Toddler paralyzed overnight as acute flaccid myelitis fears grow nationwide

A Georgia mother said her 2-year-old went to bed sick and woke up paralyzed from the neck down.

It's the latest in a series of mysterious illnesses that are baffling doctors. Two young patients were recently treated at Children's Healthcare of Atlanta at Scottish Rite Hospital after they fell ill and then woke up partially paralyzed.

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Doctors are still working to figure out what causes acute flaccid myelitis, or AFM, but they say the rare condition is similar to polio, in that it can cause muscle weakness or partial paralysis.

Like polio, doctors believe AFM is caused by a virus, but the specific virus is not yet known.

Related: Acute flaccid myelitis: CDC sees rise in cases, seasonal pattern to polio-like illness

Erica Palacios, the mother of 2-year-old Abigail, said one moment she was a healthy child who came down with a double ear infection and fever. A few days later, she said, her daughter woke up paralyzed from the neck down.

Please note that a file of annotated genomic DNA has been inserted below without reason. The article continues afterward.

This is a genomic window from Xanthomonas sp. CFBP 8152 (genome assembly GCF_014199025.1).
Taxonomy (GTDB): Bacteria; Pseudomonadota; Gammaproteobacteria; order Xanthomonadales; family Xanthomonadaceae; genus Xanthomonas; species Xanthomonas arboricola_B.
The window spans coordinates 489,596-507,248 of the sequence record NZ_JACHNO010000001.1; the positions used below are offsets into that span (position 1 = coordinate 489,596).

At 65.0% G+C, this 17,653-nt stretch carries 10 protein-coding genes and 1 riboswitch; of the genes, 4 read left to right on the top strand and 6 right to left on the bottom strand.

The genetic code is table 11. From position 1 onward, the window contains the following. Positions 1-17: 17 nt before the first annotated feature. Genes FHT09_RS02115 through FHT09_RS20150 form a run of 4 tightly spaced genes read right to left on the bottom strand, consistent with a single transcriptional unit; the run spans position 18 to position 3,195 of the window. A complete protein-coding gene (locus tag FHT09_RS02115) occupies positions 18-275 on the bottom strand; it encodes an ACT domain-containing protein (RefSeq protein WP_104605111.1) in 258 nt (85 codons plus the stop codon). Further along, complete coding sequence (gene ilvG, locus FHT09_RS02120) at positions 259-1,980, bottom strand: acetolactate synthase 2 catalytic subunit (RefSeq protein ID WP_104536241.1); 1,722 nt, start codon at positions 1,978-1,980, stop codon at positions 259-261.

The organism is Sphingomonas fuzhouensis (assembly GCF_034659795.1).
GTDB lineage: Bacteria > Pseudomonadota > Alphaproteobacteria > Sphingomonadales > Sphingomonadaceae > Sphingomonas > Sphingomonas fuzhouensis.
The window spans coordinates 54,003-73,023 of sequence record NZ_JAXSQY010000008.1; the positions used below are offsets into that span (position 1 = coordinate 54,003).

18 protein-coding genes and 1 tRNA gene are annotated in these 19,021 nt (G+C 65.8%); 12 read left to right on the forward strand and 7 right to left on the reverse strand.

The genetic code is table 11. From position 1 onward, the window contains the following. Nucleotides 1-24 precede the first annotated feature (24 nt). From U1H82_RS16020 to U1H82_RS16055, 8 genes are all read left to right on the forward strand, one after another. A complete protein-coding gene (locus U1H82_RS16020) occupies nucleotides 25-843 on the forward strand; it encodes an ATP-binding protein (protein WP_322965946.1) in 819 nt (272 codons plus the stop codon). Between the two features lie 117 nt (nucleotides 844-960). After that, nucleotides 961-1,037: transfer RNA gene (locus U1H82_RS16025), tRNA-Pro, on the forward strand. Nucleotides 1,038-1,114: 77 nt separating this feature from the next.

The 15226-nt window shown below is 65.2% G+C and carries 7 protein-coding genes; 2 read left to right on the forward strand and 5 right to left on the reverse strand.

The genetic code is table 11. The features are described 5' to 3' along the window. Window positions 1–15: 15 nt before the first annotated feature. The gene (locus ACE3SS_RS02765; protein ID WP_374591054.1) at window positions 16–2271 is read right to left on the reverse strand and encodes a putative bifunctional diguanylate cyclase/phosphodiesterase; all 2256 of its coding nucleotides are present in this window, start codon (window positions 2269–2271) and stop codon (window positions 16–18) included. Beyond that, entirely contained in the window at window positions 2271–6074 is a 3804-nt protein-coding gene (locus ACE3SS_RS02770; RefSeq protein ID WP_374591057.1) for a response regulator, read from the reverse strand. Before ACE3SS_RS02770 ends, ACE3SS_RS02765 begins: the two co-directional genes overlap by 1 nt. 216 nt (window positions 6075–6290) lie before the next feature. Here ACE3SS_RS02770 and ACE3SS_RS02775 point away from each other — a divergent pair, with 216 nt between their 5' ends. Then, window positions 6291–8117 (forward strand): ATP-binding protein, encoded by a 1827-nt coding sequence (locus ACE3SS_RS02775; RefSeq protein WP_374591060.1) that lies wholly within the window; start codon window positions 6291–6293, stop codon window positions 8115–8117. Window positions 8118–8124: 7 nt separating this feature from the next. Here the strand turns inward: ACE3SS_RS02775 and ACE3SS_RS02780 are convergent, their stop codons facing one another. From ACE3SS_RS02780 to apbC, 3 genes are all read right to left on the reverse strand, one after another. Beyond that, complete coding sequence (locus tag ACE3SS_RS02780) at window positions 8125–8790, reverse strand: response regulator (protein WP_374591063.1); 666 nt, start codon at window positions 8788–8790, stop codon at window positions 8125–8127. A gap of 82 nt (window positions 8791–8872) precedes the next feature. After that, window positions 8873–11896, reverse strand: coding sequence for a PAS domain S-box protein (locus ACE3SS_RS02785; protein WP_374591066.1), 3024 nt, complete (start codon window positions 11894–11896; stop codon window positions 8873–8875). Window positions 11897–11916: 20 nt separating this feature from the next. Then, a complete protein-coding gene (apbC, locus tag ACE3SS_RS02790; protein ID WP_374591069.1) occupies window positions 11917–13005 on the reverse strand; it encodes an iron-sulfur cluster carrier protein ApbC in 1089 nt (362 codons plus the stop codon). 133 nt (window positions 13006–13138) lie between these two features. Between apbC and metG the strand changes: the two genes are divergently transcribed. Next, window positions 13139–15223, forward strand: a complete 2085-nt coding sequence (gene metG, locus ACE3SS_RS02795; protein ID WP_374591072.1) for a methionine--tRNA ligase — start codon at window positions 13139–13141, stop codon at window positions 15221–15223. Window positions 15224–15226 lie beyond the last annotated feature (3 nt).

Doctors diagnosed Abigail with AFM.

“It’s a rare occurrence its one in a million, in a million,” said Dr. Anthony Fauci, National Institute of Allergy and Infectious Diseases director.

Across the country,  Centers for Disease Control and Prevention reports 62 confirmed cases of AFM in 22 states and 93 possible cases.

"It's really heartbreaking. No parent should ever have to experience that and what makes it worse, it's not the tubes, it's not the treatments, what makes is worse is not knowing what caused it,” Palacios said.

There were five cases reported in Georgia in 2016.

Doctors said the West Nile Virus may be the cause in some of the cases.

“It’s a very frustrating situation,” Fauci said. “We do not know definitively what it is, although there is a suspicion, a strong suspicion that it is associated with a particular type of virus that we recognize.”

More information on AFM, including what the CDC is doing about the illness, is at

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